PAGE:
At last he rode for the applause of the Emperor, of Franz Joseph himself, and by Imperial accolade for enduring fame. Now it was his turn. ...Away from the wall he guided Florian. into the center of the ring. An invisible sign. and Florian, as if waiting for it, fell into the Spanish step. Gracefully and solemnly, he lifted his legs as though one with the rhythm of the music. He gave the impression of carrying his rider collectedly and slowly by his own free will and for his own enjoyment, jealous of space, he placed one hoof directly in front of the other.

The old Archduke Rainer could not contain himself: "Never have I seen a horse piaffe like that!" Ennsbauer wanted to lead Florian out of the Spanish step, to grant him a moment's respite before the next tour. But Florian insisted on prolonging it, and Ennsbauer submitted. Florian strode as those horses strode who, centuries ago, triumphantly and conscious of the triumphant occasion, bore Caesars and conquerors into vanquished cities or in homecoming processions. The rigid curved neck, such as ancient sculptors modeled; the heavy short body that seemed to rock on the springs of his legs; the interplay of muscle and joint; together constituted a stately performance, one that amazed the more as it gradually compelled the recognition of its rising out of the will to perfect performance. Every single movement of Florian's revealed nobility, grace, significance and distinction all in one; and in each one of his poses he was the ideal model for a sculptor, the composite of all the equestrian statues of history.

The music continued and Florian, chin pressed against chest. deliberately bowed his head to the left. to the right. "Do you remember." Elizabeth whispered to her husband, "what our boy once said about Florian? He sings only one does not hear it." Ennsbauer also was thinking of the words of little Leopold von Neustift as he led Florian from the Spanish step directly into the volte. The delight with which Florian took the change, the effortless ease with which he glided into the short, sharply cadenced gallop, encouraged Ennsbauer to try the most precise and exacting form of the volte, the redoppe, and to follow that with the pirouette.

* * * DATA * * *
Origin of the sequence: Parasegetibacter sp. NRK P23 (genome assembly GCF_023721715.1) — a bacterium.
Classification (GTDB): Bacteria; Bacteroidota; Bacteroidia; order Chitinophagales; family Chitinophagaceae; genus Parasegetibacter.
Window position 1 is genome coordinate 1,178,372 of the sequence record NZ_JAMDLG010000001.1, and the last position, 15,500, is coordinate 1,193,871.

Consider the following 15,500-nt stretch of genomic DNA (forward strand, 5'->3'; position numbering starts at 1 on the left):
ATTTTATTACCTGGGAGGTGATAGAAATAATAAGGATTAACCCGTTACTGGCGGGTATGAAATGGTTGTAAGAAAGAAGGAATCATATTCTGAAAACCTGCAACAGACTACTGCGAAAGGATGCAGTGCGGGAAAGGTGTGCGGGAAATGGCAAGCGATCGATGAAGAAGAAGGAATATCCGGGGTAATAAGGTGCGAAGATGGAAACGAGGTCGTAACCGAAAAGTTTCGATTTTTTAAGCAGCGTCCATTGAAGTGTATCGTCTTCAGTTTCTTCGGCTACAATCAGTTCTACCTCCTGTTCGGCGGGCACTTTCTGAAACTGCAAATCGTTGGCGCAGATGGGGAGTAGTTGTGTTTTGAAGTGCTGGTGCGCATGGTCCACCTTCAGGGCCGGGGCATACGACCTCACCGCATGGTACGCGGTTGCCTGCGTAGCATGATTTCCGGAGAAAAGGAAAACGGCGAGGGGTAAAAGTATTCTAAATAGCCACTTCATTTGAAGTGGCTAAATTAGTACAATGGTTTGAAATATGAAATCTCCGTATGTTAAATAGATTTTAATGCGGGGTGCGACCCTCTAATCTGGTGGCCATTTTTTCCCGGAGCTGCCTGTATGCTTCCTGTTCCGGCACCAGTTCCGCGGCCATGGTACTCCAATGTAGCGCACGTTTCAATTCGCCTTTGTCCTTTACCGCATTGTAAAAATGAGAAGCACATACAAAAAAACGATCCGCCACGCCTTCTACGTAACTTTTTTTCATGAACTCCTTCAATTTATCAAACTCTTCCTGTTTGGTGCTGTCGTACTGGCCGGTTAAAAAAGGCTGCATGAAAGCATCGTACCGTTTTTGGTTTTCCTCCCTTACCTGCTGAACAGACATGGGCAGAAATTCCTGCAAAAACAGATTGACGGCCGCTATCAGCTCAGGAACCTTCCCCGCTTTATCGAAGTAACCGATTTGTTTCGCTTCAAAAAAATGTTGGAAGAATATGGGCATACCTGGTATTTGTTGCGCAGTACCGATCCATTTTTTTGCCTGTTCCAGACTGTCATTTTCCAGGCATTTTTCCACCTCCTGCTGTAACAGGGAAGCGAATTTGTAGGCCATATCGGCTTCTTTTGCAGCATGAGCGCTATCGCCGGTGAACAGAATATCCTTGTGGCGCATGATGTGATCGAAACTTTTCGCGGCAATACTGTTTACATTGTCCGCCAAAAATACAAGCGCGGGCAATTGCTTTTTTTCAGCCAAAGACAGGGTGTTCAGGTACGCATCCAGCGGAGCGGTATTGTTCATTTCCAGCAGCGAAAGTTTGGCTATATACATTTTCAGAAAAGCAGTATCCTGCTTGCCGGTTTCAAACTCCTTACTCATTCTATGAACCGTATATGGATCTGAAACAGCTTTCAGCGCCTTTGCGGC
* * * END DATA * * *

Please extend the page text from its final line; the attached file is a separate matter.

Although he intended to stamp a circle into the tanbark of the floor, Florian pivoted with his hindlegs fixed to the same place, giving the breath-taking impression of a horse in full gallop that could not bolt loose from the spot, nailed to the ground by a sorcerer or by inner compulsion.

And when, right afterward. with but a short gallop around, Florian rose into the pesade, his two forelegs high in the air and hindlegs bent low, and accomplished this difficult feat of balance twice, three times, as if it were child's play, he needed no more spurring on. Ennsbauer simply had to let him be, as he began to courbette, stiffly erect. His forelegs did not beat the air, now, but hung limply side by side, folded at the knee. Thus he carried his rider, hopped forward five times without stretching his hindlegs. In the eyes of the spectators Florian's execution of the courbette did not impress by its bravura, or by the conquest of body heaviness by careful dressure and rehearsal, but rather as an exuberant means of getting rid of a superabundance of controlled gigantic energy.